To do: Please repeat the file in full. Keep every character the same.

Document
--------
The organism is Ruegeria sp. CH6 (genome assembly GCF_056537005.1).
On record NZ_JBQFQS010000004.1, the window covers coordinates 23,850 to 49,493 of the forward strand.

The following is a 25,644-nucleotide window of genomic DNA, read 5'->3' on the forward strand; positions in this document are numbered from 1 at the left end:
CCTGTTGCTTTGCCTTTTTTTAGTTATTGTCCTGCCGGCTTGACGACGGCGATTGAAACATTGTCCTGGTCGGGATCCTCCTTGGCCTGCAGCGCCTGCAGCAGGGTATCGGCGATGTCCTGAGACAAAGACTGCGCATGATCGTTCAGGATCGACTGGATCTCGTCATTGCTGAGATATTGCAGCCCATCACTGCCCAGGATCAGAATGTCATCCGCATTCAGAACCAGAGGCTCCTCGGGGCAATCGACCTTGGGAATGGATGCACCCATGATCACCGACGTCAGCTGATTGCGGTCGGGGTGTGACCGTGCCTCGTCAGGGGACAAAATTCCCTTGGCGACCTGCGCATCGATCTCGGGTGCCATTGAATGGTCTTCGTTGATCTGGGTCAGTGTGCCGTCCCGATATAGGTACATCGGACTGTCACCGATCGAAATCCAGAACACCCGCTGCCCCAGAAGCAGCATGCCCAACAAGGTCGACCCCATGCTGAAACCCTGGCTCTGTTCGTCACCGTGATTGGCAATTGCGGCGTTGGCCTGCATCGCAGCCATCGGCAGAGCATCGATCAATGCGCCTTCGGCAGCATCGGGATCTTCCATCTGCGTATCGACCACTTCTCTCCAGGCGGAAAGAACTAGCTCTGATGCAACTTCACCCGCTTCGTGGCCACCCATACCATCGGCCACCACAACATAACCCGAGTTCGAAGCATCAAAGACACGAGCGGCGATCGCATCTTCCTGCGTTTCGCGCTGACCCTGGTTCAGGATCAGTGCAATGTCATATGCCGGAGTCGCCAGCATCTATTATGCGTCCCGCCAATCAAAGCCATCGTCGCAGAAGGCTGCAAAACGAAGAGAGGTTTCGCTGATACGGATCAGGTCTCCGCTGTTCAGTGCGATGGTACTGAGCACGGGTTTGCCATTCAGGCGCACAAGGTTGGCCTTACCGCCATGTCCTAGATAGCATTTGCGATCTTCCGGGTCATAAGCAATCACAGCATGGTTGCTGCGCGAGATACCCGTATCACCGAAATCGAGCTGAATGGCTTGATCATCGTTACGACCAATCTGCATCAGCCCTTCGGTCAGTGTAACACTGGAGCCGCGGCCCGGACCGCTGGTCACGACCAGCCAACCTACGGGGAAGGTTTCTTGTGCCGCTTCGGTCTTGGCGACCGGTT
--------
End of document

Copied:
The organism is Ruegeria sp. CH6 (genome assembly GCF_056537005.1).
On record NZ_JBQFQS010000004.1, the window covers coordinates 23,850 to 49,493 of the forward strand.

The following is a 25,644-nucleotide window of genomic DNA, read 5'->3' on the forward strand; positions in this document are numbered from 1 at the left end:
CCTGTTGCTTTGCCTTTTTTTAGTTATTGTCCTGCCGGCTTGACGACGGCGATTGAAACATTGTCCTGGTCGGGATCCTCCTTGGCCTGCAGCGCCTGCAGCAGGGTATCGGCGATGTCCTGAGACAAAGACTGCGCATGATCGTTCAGGATCGACTGGATCTCGTCATTGCTGAGATATTGCAGCCCATCACTGCCCAGGATCAGAATGTCATCCGCATTCAGAACCAGAGGCTCCTCGGGGCAATCGACCTTGGGAATGGATGCACCCATGATCACCGACGTCAGCTGATTGCGGTCGGGGTGTGACCGTGCCTCGTCAGGGGACAAAATTCCCTTGGCGACCTGCGCATCGATCTCGGGTGCCATTGAATGGTCTTCGTTGATCTGGGTCAGTGTGCCGTCCCGATATAGGTACATCGGACTGTCACCGATCGAAATCCAGAACACCCGCTGCCCCAGAAGCAGCATGCCCAACAAGGTCGACCCCATGCTGAAACCCTGGCTCTGTTCGTCACCGTGATTGGCAATTGCGGCGTTGGCCTGCATCGCAGCCATCGGCAGAGCATCGATCAATGCGCCTTCGGCAGCATCGGGATCTTCCATCTGCGTATCGACCACTTCTCTCCAGGCGGAAAGAACTAGCTCTGATGCAACTTCACCCGCTTCGTGGCCACCCATACCATCGGCCACCACAACATAACCCGAGTTCGAAGCATCAAAGACACGAGCGGCGATCGCATCTTCCTGCGTTTCGCGCTGACCCTGGTTCAGGATCAGTGCAATGTCATATGCCGGAGTCGCCAGCATCTATTATGCGTCCCGCCAATCAAAGCCATCGTCGCAGAAGGCTGCAAAACGAAGAGAGGTTTCGCTGATACGGATCAGGTCTCCGCTGTTCAGTGCGATGGTACTGAGCACGGGTTTGCCATTCAGGCGCACAAGGTTGGCCTTACCGCCATGTCCTAGATAGCATTTGCGATCTTCCGGGTCATAAGCAATCACAGCATGGTTGCTGCGCGAGATACCCGTATCACCGAAATCGAGCTGAATGGCTTGATCATCGTTACGACCAATCTGCATCAGCCCTTCGGTCAGTGTAACACTGGAGCCGCGGCCCGGACCGCTGGTCACGACCAGCCAACCTACGGGGAAGGTTTCTTGTGCCGCTTCGGTCTTGGCGACCGGTT